You can save multiple patterns, duplicate patterns, and save your ideas to play with later. The only feature I’d like to see added is a trash can or a small ‘x’ to quickly delete chords so you don’t have to right-click and select remove on the menu. Overall, Scaler 2 has tons of features and is well-suited to many different types of musicians, from the avid keyboardist to the guitar-only songwriter and everywhere in between.
To test out the Detect mode, I dragged in several samples I downloaded from Loopcloud, took a piece of popular music and placed in on my DAW timeline, played a tune on my MIDI keyboard, and even plugged in my guitar and strummed a few chords. Scaler 2 was able to detect the chords and key of whatever I threw at it.
Coupling this with the guitar fretboard display, I was able to quickly find different scales that I could use to solo over a piece of music, and didn’t even have to look up the scales as they were highlighted in blue on the fretboard. The chord detection was a little slow in real-time with the guitar plugged in, but was still totally accurate and allowed me to find scales to use with the chords.
The Scale mode is a great reference for finding new and interesting scales to play with, and displays the chords that work in that particular scale below. Chord mode ups that a notch by showing you alternate voicings in addition to simple triads. There is a little bit of a learning curve with Scaler 2 because of the huge breadth of functionality, but once you get the hang of it it’s incredibly powerful. PluginBoutique has also included links to how-to videos and the manual on the plugin splash screen, allowing you to get up to speed on everything the plugin does in just a few minutes. Overall, I found the plugin extremely useful and usable.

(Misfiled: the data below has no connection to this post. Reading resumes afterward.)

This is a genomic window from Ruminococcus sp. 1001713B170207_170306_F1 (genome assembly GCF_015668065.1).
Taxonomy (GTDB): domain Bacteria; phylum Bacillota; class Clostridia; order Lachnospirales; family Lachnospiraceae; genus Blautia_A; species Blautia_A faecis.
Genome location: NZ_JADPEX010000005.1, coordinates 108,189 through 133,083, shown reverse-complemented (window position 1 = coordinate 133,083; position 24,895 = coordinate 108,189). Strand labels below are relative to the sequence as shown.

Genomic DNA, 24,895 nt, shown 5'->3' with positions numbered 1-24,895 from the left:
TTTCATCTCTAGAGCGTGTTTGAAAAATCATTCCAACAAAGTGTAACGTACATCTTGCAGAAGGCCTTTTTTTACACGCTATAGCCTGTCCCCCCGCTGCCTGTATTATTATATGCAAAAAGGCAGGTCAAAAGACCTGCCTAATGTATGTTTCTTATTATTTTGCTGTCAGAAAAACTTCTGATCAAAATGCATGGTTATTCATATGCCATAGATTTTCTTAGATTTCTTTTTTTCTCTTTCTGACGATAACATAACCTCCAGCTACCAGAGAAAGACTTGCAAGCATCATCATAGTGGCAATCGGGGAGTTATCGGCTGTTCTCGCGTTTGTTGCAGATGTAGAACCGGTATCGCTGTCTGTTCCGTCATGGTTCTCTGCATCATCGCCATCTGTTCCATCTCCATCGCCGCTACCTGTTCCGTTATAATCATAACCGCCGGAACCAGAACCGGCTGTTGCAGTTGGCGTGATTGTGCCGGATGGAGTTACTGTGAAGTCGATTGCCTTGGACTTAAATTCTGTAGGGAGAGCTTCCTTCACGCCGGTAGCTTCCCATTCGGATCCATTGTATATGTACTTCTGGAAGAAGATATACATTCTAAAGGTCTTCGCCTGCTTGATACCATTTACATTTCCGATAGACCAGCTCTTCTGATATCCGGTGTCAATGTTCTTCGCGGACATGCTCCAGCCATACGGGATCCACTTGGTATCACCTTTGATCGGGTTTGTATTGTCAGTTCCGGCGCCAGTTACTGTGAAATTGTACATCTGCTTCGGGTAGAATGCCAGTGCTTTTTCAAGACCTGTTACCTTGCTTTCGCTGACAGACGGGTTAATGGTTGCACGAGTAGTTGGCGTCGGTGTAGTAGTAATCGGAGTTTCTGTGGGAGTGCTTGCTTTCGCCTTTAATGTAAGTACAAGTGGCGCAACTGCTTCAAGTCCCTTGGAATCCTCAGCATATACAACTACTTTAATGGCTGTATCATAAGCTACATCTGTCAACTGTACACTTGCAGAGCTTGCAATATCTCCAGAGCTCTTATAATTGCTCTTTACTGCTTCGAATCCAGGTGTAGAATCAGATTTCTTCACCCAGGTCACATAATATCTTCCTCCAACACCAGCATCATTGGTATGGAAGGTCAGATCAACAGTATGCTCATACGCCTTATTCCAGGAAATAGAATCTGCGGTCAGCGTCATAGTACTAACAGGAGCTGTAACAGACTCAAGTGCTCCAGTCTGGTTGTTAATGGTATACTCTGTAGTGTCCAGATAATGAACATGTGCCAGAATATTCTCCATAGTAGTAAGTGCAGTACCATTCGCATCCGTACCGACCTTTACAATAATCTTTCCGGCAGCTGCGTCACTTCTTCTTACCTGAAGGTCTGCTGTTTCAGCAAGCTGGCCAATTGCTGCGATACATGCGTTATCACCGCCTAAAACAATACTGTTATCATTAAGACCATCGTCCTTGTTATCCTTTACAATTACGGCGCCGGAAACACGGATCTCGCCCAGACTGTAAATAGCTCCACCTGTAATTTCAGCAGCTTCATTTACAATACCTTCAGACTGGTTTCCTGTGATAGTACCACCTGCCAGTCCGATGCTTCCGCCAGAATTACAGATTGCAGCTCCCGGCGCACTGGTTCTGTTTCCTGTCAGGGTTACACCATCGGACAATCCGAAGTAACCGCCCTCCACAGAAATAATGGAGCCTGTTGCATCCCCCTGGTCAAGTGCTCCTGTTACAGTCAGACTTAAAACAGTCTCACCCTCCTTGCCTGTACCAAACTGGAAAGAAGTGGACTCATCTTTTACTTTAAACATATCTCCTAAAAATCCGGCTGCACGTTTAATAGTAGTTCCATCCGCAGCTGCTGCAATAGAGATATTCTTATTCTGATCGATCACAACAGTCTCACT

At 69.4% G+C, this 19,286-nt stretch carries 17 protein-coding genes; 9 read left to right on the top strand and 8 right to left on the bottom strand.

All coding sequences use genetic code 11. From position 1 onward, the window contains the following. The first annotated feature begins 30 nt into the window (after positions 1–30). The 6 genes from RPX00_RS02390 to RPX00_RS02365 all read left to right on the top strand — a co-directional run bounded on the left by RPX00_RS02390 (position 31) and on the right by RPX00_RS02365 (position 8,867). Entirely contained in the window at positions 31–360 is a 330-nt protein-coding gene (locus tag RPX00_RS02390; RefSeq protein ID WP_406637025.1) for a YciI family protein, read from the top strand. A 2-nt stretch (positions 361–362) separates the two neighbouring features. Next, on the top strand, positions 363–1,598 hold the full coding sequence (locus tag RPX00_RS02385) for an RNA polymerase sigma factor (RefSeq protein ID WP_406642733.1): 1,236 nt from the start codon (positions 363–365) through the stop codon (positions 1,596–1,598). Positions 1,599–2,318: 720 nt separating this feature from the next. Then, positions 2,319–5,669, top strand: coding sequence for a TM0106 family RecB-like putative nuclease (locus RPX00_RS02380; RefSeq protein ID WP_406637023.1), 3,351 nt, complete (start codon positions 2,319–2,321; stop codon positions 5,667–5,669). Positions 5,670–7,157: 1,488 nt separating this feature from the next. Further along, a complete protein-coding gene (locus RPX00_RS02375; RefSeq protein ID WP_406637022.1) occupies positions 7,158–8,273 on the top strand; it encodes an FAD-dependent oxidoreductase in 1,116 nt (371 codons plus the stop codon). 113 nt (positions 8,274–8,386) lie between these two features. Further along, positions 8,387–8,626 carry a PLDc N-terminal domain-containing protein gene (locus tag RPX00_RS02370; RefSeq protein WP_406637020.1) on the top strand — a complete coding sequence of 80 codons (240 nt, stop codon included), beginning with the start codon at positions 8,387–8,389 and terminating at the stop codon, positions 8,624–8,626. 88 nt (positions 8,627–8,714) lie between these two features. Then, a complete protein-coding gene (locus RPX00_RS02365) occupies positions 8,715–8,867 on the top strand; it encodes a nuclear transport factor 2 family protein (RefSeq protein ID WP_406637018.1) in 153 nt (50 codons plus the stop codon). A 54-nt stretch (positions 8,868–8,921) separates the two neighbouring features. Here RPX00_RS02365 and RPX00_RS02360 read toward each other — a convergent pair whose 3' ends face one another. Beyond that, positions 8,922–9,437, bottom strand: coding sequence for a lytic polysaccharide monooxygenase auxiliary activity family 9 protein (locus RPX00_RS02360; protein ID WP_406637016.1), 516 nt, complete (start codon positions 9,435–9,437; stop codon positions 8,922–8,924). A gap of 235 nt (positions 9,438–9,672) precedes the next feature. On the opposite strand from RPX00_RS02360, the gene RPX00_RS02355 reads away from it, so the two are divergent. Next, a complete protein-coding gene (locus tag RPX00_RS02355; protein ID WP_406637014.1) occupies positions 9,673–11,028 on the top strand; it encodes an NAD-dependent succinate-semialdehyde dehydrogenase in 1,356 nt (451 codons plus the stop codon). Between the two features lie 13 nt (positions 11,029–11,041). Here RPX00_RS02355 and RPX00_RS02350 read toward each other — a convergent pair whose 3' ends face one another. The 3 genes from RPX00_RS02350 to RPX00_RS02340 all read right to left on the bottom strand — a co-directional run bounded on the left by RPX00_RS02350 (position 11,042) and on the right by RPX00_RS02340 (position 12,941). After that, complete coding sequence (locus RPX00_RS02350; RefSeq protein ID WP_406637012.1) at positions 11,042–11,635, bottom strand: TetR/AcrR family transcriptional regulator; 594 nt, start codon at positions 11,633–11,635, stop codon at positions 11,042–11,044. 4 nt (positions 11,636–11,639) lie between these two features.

Plugin Boutique Scaler 2 Review – The Bottom Line
Comparing Scaler 2 price-wise to other popular music theory tools, it’s totally comparable in price, and offers functionality that the other plugins don’t. The new audio detection really pushes Scaler 2 to the top of the heap in terms of value, as I wasn’t able to find another piece of software that does both audio and MIDI note detection as well as displaying all of the scales and chords on the fretboard and piano roll instantly. I feel Scaler 2 is a five-star value at its retail price point, and an absolute steal if you get it on sale.
As a lifelong guitar player, I instantly fell in love with the fretboard display. The ability to display the notes on either a piano roll or fretboard is indispensable and alleviates the need for the guitar poster hanging on my wall altogether; it’s as if the poster came to life and only the relevant notes and chords were highlighted, and the poster was infinitely expandable to cover the expanse of music theory.
Kicking that functionality up a notch with the audio detection, the alternate tuning modes, and the keyboard display, PluginBoutique Scaler 2 is a tour de force of music theory and songwriting tools. Scaler 2 will definitely be my go-to for inspiration and song construction from now on. If you’ve ever found yourself in a songwriting rut or needing a hand with music theory to get your ideas in the can, you should definitely give Scaler 2 a try. In conclusion, I give Scaler 2 five well-deserved stars and my full recommendation.